Con artist dupes mobile-phone users

  • 2004-11-01
  • From wire reports
TALLINN - Someone posing as an employee of a nonexisting Latvian company has been sending SMS messages to Estonian mobile-phone owners in an attempt to steal their prepaid calling-card codes, the daily Eesti Paevaleht reported.

A number of EMT and Tele2 customers received SMS messages announcing that they had won 2,500 kroons' (160 euros') worth of free calling time from a Latvian company named Incom Service.

In order to receive the award, the person must buy a Tele2 prepaid Smart card with 200 kroons' worth of calling time and reveal the card's code to an Incom Service operator.

"It smells like a plan to cheat people out of calling time, as anyone who knows the secret code could download call time to whatever account," EMT spokesperson Kaja Pino told the newspaper.

The messages are sent from a mobile telephone with a Latvian number, and all calls to that number are answered by a Russian-speaking man identifying himself as an Incom Service operator.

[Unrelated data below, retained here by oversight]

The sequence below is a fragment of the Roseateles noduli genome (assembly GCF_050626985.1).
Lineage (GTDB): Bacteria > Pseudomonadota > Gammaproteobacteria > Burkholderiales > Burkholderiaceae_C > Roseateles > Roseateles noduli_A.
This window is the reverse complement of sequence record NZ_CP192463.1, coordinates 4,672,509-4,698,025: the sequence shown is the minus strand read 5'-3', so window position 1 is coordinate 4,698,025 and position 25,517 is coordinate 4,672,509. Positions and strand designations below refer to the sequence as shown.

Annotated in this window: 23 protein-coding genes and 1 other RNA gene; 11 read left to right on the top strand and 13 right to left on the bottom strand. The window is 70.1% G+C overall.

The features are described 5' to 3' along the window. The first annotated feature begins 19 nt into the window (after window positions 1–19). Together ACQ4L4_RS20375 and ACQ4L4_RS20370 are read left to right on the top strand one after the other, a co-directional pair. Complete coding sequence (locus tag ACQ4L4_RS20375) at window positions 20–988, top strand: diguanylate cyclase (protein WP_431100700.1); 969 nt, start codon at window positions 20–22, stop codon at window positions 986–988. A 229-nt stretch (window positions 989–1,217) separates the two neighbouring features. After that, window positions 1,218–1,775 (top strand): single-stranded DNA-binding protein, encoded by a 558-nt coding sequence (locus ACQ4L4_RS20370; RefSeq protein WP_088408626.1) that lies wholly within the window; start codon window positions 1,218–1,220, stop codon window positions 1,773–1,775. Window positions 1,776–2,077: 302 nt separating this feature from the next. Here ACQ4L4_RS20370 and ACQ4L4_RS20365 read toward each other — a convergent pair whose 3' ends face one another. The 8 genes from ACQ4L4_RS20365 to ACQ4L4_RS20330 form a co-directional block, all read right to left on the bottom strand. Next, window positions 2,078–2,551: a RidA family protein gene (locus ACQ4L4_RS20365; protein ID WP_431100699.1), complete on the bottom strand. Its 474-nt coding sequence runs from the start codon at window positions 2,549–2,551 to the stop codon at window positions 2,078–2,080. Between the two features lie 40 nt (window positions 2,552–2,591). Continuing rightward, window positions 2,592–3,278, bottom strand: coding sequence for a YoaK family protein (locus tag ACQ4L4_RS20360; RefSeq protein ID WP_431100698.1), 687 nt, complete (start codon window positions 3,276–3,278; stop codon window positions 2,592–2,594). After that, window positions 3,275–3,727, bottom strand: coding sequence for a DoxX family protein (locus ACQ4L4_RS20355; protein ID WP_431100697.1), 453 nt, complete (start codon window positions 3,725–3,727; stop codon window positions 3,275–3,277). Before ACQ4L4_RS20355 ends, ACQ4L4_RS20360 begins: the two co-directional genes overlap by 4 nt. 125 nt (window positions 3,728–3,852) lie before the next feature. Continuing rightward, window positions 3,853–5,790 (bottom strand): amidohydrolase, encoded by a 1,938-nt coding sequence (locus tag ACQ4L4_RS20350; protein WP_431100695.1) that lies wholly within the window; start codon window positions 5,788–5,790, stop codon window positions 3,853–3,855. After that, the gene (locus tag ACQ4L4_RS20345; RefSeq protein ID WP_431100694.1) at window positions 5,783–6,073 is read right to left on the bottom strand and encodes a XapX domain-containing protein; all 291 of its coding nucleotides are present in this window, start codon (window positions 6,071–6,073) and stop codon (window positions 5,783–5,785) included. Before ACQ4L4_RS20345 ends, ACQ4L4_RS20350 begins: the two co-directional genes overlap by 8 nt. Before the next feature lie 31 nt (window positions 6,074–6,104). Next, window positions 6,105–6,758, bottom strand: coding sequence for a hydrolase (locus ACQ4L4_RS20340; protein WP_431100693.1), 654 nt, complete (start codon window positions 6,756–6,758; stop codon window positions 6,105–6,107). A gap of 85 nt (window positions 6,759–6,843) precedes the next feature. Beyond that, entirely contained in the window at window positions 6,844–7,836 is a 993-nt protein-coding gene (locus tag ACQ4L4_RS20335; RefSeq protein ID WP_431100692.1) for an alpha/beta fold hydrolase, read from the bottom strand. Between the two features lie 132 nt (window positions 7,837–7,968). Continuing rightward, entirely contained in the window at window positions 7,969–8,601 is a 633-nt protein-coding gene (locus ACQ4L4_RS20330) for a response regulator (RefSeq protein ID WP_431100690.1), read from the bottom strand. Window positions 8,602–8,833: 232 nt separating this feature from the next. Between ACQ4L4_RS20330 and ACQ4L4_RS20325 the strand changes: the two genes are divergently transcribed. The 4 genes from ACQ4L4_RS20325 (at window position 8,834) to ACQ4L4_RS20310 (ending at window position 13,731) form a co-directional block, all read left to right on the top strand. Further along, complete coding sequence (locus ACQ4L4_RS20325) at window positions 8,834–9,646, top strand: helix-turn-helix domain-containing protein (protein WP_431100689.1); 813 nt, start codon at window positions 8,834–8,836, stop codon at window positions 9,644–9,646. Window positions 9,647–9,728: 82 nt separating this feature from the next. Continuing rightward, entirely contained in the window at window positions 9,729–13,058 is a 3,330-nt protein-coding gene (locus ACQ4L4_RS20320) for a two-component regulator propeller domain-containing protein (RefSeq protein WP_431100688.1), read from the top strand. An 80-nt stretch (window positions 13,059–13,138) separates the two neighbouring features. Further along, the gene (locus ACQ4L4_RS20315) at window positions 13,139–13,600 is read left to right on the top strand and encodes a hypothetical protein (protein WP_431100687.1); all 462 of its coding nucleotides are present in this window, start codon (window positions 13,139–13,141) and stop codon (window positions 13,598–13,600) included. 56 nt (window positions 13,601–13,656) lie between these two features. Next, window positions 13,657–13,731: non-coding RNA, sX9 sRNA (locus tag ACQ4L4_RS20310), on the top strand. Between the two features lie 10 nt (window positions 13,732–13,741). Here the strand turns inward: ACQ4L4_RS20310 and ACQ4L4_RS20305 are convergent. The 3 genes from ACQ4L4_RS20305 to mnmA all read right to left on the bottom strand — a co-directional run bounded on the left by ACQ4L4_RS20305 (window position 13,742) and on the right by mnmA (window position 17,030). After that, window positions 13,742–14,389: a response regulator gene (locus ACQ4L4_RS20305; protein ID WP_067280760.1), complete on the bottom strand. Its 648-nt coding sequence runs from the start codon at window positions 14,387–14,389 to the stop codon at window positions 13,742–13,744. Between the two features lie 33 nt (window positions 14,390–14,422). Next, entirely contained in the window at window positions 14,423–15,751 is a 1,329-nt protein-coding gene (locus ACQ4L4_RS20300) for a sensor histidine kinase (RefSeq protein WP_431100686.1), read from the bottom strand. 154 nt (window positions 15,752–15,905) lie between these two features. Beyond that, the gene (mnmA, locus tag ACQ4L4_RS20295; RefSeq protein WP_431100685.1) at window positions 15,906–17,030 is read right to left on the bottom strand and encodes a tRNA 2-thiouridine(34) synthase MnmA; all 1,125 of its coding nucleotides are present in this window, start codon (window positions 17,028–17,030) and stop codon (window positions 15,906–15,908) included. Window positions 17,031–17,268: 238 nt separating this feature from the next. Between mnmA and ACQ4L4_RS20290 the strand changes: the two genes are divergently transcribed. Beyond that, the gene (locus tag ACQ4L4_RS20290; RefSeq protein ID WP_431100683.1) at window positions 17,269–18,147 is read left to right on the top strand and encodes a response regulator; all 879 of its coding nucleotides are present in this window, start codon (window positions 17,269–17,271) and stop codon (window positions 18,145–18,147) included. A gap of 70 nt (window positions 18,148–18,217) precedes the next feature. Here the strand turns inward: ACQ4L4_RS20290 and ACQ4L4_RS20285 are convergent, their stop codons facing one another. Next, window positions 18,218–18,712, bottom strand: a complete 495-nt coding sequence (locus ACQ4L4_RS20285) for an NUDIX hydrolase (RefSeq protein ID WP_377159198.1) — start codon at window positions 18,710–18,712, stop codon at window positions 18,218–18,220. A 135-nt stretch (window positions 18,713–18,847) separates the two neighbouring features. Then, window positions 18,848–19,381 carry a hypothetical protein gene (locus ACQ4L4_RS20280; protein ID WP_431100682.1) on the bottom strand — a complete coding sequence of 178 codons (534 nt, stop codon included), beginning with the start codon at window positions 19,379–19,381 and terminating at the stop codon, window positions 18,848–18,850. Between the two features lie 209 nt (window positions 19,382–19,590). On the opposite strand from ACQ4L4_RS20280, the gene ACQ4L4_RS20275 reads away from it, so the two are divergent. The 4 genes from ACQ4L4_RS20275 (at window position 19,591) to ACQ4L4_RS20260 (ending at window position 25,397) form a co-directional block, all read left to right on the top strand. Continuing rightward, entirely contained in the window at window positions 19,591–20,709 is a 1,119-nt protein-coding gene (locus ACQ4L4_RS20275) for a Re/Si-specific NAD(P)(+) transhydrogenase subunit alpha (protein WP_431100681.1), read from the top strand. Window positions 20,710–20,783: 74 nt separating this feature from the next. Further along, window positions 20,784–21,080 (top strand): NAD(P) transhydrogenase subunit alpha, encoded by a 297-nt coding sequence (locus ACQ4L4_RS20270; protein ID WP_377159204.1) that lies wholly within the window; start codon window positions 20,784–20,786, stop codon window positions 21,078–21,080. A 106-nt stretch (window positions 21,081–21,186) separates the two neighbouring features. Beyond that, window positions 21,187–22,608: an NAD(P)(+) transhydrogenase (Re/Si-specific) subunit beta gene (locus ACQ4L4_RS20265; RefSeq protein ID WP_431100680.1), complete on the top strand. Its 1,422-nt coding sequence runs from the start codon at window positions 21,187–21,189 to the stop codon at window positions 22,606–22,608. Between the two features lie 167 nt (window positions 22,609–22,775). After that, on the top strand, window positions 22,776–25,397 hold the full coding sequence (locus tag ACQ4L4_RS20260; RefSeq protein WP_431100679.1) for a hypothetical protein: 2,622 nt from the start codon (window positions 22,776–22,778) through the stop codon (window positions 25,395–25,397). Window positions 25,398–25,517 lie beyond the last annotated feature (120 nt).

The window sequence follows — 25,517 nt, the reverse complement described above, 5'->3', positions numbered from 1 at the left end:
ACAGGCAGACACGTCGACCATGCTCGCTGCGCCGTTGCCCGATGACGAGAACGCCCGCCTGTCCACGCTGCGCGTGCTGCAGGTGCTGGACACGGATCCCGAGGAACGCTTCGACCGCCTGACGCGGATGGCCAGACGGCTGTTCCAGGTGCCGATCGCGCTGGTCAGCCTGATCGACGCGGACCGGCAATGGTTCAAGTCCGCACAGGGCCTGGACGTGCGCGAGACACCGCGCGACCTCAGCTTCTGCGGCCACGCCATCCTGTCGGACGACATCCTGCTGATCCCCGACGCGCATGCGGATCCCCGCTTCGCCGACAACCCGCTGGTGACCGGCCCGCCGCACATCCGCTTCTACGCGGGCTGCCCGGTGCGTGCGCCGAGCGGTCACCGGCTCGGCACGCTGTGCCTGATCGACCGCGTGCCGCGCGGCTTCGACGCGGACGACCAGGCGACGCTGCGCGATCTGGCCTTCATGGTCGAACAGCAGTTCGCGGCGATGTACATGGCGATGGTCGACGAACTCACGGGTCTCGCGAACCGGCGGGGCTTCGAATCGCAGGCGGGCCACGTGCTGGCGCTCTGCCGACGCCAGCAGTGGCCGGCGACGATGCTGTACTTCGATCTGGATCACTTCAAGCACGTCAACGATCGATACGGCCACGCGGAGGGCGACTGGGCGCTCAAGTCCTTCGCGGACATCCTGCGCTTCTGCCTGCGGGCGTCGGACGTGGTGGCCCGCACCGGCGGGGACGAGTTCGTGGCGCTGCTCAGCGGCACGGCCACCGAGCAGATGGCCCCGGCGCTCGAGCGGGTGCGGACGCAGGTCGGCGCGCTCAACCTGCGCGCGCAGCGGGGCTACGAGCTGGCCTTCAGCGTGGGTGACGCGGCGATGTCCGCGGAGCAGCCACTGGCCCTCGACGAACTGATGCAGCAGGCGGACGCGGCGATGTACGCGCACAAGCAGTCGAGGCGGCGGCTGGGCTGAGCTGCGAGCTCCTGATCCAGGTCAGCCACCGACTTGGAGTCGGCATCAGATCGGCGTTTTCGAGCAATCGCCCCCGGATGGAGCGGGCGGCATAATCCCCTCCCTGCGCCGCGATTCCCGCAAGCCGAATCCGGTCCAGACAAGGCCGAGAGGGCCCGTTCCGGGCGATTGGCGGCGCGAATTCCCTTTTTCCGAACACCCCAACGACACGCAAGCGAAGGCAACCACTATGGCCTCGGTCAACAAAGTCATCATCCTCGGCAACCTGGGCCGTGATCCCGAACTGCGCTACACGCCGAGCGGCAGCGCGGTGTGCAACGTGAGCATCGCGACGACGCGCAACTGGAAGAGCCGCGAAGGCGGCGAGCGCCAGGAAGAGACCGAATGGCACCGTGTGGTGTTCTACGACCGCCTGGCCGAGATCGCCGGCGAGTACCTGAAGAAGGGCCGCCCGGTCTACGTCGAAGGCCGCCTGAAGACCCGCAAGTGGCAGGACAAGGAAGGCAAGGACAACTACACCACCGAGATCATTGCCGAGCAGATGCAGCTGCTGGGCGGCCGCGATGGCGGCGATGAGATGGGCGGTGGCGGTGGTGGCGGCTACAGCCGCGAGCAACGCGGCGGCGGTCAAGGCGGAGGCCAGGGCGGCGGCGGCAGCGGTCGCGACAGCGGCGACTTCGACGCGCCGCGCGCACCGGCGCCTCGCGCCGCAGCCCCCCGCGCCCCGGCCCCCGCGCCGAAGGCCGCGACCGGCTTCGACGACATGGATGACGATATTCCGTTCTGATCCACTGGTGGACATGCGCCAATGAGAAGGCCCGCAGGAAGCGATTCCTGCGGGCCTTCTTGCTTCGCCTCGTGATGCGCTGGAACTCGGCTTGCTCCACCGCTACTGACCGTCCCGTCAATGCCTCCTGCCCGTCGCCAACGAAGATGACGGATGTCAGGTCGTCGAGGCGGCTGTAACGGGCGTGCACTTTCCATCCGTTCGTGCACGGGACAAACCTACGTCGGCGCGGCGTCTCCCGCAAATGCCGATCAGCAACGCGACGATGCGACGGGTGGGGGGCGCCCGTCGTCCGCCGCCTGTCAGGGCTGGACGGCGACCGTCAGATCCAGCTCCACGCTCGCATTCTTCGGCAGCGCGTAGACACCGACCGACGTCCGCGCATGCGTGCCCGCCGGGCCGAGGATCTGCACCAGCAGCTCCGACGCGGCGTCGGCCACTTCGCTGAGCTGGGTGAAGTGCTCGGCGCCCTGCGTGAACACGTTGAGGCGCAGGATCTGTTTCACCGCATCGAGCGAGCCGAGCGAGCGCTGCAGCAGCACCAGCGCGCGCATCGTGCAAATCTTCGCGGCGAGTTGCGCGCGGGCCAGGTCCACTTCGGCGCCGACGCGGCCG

The man, who has not yet been identified, promised that 2,700 kroons-worth of calling time would be downloaded into the mobile-phone owner's account within an hour after revealing the pin code.

"We have a special international company, and the business is in Latvia," he reportedly told Eesti Paevaleht. Inquiries with the Latvian business register revealed that no such company exists in Latvia.

Pino said that EMT had warned the Latvian party to immediately cease using EMT as a false identity.

"If nothing changes, we'll have lawyers and police dealing with it," she added.

Tele2's chief spokesperson in Estonia, Kersti Gorstov, called Income Service a fraud, adding that similar malicious schemes had been used earlier.

"I would like to point out that the code of a prepaid card is the key to the client's money. It must not be revealed to others, just like you wouldn't reveal the PIN code of your bankcard to other persons," Gorstov said.

Tele2 is considering to file for criminal proceedings, as the Estonian consumer protection authority says the Latvian company is guilty of fraud.